3.
Select
random
number
<
product:
 4.
Find
 ,
so
that
 a.
 b.
 c.
 d.
 
 
varies
with
 :
when
 . p = 11, q = 17 p ∗ q = 187 e = 3 d (d ∗ e) − 1 mod (p − 1) ∗ (q − 1) = 0 (d ∗ 3) − 1 mod (10 ∗ 16) = 0 320 mod 160 = 0 (321 − 1) mod 160 = 0 (107 ∗ 3) = 321 ⇒d = 107 d e e = 75, d = 183 Maarten
Mulders
(@mthmulders)   JavaLand
 #tlsformortals
  13. 13. N ,
 
 
P
 
Q
 1.
 2.
Find
d,
so
that
 Pretty
hard
without
knowing
 
and
 ! 
When
you
know
 ,
calculating
 
is
easy. p ∗ q = 299, e = 5 (d ∗ e) − 1 mod (p − 1) ∗ (q − 1) = 0 p q p = 13, q = 23 d = 317 Maarten
Mulders
(@mthmulders)   JavaLand
 #tlsformortals
  14. 14. For
big
enough
 
and
 ,
finding
those
factors
will
cost
an eternity! So
we
can
distribute
 
and
even
 ! p q p ∗ q e Maarten
Mulders
(@mthmulders)   JavaLand
 #tlsformortals
  15. 15. L 
 
"G" p ∗ q = 187, e = 3, G ⇒ 7 = = 343 7 e 7 3 343 mod 187 = 156 Maarten
Mulders
(@mthmulders)   JavaLand
 #tlsformortals
  16. 16. L 
 
"156" Since
we
know
 
and
 ,
we
can
calculate
 p q d = 107 = ≈ 4.6 ∗ 156 d 156 107 10 234 mod 187 = 7 156 107 7 ⇒ G Maarten
Mulders
(@mthmulders)   JavaLand
 #tlsformortals
  17. 17. Maarten
Mulders
(@mthmulders)   JavaLand
 #tlsformortals
  18. 18. N 
 
 
 Client Server 1 ClientHello → 2 ← ServerHello 3 ← Certificate 4 ← ServerKeyExchange 5 ← ServerHelloDone 6 ClientKeyExchange → 7 ChangeCipherSpec → 8 Finished → 9 ← ChangeCipherSpec 10 ← Finished Maarten
Mulders
(@mthmulders)   JavaLand
 #tlsformortals
  19. 19. D 
 
 No-one
is
eavesdropping! Maarten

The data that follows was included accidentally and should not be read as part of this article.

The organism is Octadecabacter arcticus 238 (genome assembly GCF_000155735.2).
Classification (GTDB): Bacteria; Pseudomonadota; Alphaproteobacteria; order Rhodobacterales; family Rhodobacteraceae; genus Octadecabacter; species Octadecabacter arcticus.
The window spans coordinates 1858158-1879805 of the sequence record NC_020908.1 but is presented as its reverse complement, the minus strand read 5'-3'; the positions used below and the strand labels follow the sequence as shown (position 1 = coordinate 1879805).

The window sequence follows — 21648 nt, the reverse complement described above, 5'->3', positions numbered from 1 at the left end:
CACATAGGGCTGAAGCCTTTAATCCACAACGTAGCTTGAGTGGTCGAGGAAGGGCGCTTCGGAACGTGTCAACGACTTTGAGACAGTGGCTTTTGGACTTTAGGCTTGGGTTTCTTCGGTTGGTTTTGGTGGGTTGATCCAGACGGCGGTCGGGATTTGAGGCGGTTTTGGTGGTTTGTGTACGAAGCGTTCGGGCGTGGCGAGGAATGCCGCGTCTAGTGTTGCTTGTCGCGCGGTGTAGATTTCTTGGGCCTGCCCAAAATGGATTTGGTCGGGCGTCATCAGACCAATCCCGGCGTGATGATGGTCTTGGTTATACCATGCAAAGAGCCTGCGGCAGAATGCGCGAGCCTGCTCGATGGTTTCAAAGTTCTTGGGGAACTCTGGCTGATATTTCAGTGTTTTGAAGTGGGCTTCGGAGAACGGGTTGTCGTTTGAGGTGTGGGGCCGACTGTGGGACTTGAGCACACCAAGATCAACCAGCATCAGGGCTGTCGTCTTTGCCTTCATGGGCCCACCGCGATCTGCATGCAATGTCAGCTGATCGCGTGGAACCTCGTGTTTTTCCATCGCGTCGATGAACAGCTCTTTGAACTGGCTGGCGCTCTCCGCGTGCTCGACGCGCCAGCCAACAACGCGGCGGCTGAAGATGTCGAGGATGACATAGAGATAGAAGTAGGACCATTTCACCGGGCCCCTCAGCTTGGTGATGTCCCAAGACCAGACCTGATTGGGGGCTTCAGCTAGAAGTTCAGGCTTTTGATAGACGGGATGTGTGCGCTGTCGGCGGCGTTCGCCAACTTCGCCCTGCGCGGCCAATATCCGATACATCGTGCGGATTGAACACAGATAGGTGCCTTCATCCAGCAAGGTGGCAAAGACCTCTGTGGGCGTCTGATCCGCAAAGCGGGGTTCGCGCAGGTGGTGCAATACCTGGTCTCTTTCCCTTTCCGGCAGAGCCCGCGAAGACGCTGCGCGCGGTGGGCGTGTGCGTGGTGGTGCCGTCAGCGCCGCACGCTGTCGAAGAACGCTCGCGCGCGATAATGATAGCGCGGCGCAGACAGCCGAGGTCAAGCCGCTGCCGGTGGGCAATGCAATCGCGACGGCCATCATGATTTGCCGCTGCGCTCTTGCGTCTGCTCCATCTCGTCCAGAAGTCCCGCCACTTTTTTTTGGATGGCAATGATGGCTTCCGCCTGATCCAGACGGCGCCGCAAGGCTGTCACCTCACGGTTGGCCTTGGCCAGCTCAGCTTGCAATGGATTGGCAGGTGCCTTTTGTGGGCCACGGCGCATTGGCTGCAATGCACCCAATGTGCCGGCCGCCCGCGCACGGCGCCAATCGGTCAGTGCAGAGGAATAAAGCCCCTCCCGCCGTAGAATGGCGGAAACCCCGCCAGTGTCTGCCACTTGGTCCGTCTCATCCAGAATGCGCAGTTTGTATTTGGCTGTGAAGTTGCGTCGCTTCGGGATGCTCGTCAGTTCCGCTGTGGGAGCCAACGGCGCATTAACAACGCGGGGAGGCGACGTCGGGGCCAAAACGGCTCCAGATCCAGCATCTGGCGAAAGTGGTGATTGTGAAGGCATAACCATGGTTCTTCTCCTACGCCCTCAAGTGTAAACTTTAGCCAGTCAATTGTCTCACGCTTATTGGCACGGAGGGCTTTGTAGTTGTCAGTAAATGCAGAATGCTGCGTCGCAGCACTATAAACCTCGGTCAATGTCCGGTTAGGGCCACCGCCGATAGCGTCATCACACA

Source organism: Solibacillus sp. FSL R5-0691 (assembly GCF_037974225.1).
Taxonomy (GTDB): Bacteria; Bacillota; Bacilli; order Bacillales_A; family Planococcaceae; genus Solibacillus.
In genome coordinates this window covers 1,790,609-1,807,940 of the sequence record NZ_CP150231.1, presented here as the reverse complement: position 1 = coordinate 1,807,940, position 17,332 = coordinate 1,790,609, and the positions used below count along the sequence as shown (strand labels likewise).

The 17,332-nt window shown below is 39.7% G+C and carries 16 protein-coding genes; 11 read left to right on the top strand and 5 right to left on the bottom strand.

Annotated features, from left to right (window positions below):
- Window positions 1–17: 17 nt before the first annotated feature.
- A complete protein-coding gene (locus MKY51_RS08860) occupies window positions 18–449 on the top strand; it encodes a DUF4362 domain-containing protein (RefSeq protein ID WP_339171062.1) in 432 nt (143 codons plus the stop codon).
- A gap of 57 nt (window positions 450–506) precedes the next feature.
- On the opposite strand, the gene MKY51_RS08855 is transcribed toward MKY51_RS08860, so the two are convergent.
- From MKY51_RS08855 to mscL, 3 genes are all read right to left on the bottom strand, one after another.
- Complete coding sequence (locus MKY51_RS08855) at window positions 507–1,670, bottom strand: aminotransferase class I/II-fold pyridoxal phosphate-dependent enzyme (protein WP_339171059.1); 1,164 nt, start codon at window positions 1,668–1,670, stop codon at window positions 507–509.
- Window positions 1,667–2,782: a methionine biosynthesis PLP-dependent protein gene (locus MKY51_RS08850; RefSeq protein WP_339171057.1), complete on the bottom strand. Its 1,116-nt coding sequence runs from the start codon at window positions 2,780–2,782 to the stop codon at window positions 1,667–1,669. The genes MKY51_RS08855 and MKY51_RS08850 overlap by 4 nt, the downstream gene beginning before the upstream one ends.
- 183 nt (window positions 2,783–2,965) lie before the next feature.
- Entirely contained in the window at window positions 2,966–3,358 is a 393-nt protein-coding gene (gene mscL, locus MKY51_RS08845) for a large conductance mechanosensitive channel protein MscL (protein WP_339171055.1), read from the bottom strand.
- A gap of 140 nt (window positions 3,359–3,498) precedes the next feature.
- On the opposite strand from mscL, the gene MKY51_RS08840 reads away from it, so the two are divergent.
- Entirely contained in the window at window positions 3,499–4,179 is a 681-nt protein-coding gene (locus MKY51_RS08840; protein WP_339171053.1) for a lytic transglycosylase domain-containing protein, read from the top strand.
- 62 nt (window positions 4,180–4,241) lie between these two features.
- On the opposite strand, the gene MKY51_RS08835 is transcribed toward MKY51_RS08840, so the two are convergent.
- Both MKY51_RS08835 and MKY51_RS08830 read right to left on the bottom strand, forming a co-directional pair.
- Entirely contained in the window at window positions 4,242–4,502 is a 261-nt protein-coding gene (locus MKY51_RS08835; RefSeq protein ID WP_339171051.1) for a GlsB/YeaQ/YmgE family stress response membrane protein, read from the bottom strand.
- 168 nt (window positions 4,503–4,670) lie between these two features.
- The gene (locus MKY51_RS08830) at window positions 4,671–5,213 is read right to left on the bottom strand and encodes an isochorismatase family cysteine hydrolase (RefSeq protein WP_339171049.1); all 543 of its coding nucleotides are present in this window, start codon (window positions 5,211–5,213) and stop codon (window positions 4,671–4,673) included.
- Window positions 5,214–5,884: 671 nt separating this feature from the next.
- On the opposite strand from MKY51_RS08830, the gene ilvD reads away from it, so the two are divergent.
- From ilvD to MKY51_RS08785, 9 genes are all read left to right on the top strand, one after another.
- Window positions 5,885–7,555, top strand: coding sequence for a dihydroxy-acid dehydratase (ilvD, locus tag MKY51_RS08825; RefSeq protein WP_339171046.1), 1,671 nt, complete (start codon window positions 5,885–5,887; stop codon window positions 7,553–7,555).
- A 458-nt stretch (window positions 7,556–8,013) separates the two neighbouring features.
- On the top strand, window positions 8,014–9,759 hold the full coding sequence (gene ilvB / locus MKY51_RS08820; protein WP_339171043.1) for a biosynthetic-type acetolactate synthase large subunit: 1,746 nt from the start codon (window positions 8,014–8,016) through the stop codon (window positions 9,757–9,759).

Mulders
(@mthmulders)   JavaLand
 #tlsformortals
  20. 20. 2 
S C Maarten
Mulders
(@mthmulders)   JavaLand
 #tlsformortals
  21. 21. A
certificate
contains: Serial
Number Subject Validity Usage Public
Key Fingerprint
Algorithm Fingerprint Maarten
Mulders
(@mthmulders)   JavaLand
 #tlsformortals
  22. 22. But
wait...
anyone
could
create
a
certificate! So
we
also
need Signature
Algorithm Signature Issuer ...
and
a
way
to
sign
certificates. Maarten
Mulders
(@mthmulders)   JavaLand
 #tlsformortals
  23. 23. Maarten
Mulders
(@mthmulders)   JavaLand
 #tlsformortals
  24. 24. A
signature
is
a
mathematical
relationship
between
a
message
 ,
a
private
key
 
and
a
public
key
 . It
consists
of
two
functions: 1.
signing
function
 2.
verifying
function
 x sk pk t = f (sk, x) [accept, reject] = g(pk, t, x) Maarten
Mulders
(@mthmulders)   JavaLand
 #tlsformortals
  25. 25. 3 
C A Maarten
Mulders
(@mthmulders)   JavaLand
 #tlsformortals
  26. 26. An
entity
that
issues
digital
certificates, certifying
the
ownership
of
a
public
key by
the
subject
of
the
certificate. Maarten
Mulders
(@mthmulders)   JavaLand
 #tlsformortals
  27. 27. I John ? Alice So,
who
is
John,
anyway? “I
can
trust
you,
because
I
trust
John,
and John
trusts
Alice,
and
Alice
trusts
you. Maarten
Mulders
(@mthmulders)   JavaLand
 #tlsformortals
  28. 28. Top-notch
security
procedures,
including
"key
ceremonies" Maarten
Mulders
(@mthmulders)   JavaLand
 #tlsformortals